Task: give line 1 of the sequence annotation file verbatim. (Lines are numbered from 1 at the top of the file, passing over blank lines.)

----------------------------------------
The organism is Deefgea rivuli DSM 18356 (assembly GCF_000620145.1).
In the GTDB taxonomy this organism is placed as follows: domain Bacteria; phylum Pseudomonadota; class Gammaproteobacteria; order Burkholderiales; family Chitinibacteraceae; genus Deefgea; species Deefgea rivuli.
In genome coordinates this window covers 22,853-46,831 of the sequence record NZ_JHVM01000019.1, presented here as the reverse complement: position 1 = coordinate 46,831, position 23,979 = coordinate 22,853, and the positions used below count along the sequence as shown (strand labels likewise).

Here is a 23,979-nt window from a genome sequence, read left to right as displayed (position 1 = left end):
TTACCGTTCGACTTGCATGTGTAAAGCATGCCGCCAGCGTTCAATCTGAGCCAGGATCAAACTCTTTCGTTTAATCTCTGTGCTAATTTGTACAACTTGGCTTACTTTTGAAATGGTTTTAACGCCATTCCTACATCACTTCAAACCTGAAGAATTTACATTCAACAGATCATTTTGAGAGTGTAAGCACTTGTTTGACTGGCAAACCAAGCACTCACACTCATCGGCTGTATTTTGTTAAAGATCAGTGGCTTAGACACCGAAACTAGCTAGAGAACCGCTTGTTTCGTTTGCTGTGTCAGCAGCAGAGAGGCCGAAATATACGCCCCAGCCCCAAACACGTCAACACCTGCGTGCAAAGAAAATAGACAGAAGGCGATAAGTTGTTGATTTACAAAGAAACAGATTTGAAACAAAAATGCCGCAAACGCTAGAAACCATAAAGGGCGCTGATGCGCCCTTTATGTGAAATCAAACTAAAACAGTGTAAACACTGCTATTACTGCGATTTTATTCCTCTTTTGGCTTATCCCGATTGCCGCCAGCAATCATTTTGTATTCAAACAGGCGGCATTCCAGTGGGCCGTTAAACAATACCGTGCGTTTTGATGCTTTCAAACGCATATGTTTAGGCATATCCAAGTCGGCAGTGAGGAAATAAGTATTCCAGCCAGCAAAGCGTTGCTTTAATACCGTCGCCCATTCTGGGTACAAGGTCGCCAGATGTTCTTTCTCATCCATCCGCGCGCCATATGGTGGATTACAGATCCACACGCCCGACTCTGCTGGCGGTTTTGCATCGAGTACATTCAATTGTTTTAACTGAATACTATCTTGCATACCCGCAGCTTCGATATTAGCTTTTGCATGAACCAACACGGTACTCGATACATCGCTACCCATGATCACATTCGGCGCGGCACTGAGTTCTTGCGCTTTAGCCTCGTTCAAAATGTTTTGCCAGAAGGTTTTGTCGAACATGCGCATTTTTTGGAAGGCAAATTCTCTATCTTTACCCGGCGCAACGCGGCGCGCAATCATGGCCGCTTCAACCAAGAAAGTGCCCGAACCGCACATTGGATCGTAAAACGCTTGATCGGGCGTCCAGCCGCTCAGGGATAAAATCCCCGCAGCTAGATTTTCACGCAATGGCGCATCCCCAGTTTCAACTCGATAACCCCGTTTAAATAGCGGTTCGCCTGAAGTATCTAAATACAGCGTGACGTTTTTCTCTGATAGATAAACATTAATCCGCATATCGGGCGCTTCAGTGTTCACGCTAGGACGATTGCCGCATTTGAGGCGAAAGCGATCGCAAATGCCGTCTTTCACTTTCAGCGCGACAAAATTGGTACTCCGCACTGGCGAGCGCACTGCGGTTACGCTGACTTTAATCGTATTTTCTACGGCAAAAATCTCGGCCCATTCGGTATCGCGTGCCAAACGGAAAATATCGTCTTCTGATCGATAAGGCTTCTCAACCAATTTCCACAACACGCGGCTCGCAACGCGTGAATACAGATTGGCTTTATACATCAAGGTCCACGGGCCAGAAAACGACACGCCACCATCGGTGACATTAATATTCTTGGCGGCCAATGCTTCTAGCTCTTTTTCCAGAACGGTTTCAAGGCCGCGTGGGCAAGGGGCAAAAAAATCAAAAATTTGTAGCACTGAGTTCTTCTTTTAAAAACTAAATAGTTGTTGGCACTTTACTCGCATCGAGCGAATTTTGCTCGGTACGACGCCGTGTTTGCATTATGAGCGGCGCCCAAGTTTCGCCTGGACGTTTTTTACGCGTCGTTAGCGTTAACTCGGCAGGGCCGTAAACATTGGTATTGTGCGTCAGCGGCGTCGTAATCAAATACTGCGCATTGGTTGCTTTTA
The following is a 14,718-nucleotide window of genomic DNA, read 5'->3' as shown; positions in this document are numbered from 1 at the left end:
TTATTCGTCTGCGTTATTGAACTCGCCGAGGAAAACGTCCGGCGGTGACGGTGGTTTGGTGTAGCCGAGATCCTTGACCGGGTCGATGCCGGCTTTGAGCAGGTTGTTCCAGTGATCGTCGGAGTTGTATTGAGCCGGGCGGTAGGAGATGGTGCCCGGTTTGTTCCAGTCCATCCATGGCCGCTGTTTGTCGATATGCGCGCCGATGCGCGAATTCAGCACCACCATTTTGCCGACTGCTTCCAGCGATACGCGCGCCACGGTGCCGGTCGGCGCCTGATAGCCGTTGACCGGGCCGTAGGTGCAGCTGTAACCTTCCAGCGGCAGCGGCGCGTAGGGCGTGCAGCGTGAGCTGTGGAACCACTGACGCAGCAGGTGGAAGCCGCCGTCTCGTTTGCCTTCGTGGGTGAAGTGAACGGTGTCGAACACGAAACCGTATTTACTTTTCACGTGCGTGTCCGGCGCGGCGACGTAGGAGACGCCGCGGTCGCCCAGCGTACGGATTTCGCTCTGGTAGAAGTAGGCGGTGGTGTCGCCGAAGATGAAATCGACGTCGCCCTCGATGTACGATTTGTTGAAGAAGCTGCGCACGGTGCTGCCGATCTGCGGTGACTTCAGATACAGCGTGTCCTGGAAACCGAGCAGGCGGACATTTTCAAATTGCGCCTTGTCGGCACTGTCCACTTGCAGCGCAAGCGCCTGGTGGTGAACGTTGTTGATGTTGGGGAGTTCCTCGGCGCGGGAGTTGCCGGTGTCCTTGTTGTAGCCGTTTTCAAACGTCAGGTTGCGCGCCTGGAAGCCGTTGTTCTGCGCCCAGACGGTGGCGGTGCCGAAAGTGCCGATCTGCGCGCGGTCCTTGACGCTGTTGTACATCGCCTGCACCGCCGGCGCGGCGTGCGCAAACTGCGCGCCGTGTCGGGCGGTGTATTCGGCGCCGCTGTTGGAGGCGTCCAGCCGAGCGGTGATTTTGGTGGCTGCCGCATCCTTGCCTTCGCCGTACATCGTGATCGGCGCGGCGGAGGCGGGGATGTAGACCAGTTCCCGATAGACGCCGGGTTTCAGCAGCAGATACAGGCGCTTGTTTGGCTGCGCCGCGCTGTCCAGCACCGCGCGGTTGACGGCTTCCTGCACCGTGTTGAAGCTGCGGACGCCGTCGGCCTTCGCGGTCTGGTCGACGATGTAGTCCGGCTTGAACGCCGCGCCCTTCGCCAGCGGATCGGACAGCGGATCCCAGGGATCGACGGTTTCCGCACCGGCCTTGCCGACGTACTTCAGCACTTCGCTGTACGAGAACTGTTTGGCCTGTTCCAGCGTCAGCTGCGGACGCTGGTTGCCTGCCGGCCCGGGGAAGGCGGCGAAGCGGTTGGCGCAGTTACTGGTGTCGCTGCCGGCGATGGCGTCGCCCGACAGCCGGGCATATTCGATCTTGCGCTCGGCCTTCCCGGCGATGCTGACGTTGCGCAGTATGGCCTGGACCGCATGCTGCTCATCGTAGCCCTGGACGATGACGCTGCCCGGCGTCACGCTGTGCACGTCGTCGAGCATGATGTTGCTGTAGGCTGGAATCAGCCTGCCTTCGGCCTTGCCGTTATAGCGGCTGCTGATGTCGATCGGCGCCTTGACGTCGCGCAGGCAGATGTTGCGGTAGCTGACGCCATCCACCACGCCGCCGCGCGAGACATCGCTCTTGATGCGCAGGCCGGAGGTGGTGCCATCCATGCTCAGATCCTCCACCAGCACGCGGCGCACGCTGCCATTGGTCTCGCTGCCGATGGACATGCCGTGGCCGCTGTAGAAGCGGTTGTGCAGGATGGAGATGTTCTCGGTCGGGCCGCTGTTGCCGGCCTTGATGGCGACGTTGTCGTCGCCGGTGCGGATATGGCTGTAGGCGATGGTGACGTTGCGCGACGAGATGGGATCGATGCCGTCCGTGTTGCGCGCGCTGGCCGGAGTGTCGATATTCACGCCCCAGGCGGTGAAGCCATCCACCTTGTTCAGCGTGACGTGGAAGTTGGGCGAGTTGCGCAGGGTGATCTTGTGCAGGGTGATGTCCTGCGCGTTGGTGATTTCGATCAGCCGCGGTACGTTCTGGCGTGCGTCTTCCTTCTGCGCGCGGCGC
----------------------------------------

The organism is Deefgea rivuli DSM 18356 (assembly GCF_000620145.1).